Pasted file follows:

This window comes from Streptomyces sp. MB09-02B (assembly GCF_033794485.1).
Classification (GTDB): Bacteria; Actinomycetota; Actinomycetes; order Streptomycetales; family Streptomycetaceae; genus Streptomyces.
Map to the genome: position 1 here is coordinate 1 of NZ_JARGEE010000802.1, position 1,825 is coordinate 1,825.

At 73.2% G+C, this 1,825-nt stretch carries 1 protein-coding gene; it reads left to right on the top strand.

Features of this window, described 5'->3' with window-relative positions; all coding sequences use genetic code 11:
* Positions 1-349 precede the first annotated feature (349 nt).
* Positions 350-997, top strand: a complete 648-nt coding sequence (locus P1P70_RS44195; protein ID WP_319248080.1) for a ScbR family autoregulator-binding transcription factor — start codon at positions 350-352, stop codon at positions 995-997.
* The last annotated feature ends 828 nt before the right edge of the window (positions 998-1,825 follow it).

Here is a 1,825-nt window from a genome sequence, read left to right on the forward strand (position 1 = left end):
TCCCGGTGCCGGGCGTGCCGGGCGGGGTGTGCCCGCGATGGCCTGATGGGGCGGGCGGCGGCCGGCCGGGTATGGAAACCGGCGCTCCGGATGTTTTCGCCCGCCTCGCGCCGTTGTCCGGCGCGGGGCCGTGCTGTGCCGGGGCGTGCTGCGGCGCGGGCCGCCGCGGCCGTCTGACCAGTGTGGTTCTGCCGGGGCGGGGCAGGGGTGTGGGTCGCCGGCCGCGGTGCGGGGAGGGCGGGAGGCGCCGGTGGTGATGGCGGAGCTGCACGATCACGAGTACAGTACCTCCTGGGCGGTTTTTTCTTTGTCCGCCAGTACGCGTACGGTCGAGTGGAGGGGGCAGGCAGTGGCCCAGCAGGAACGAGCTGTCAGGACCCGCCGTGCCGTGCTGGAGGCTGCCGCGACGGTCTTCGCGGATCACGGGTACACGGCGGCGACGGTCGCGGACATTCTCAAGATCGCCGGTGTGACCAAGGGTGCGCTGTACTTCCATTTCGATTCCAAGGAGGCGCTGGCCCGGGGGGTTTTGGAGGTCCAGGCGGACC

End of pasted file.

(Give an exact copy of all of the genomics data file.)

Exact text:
This window comes from Streptomyces sp. MB09-02B (assembly GCF_033794485.1).
Classification (GTDB): Bacteria; Actinomycetota; Actinomycetes; order Streptomycetales; family Streptomycetaceae; genus Streptomyces.
Map to the genome: position 1 here is coordinate 1 of NZ_JARGEE010000802.1, position 1,825 is coordinate 1,825.

At 73.2% G+C, this 1,825-nt stretch carries 1 protein-coding gene; it reads left to right on the top strand.

Features of this window, described 5'->3' with window-relative positions; all coding sequences use genetic code 11:
* Positions 1-349 precede the first annotated feature (349 nt).
* Positions 350-997, top strand: a complete 648-nt coding sequence (locus P1P70_RS44195; protein ID WP_319248080.1) for a ScbR family autoregulator-binding transcription factor — start codon at positions 350-352, stop codon at positions 995-997.
* The last annotated feature ends 828 nt before the right edge of the window (positions 998-1,825 follow it).

Here is a 1,825-nt window from a genome sequence, read left to right on the forward strand (position 1 = left end):
TCCCGGTGCCGGGCGTGCCGGGCGGGGTGTGCCCGCGATGGCCTGATGGGGCGGGCGGCGGCCGGCCGGGTATGGAAACCGGCGCTCCGGATGTTTTCGCCCGCCTCGCGCCGTTGTCCGGCGCGGGGCCGTGCTGTGCCGGGGCGTGCTGCGGCGCGGGCCGCCGCGGCCGTCTGACCAGTGTGGTTCTGCCGGGGCGGGGCAGGGGTGTGGGTCGCCGGCCGCGGTGCGGGGAGGGCGGGAGGCGCCGGTGGTGATGGCGGAGCTGCACGATCACGAGTACAGTACCTCCTGGGCGGTTTTTTCTTTGTCCGCCAGTACGCGTACGGTCGAGTGGAGGGGGCAGGCAGTGGCCCAGCAGGAACGAGCTGTCAGGACCCGCCGTGCCGTGCTGGAGGCTGCCGCGACGGTCTTCGCGGATCACGGGTACACGGCGGCGACGGTCGCGGACATTCTCAAGATCGCCGGTGTGACCAAGGGTGCGCTGTACTTCCATTTCGATTCCAAGGAGGCGCTGGCCCGGGGGGTTTTGGAGGTCCAGGCGGACC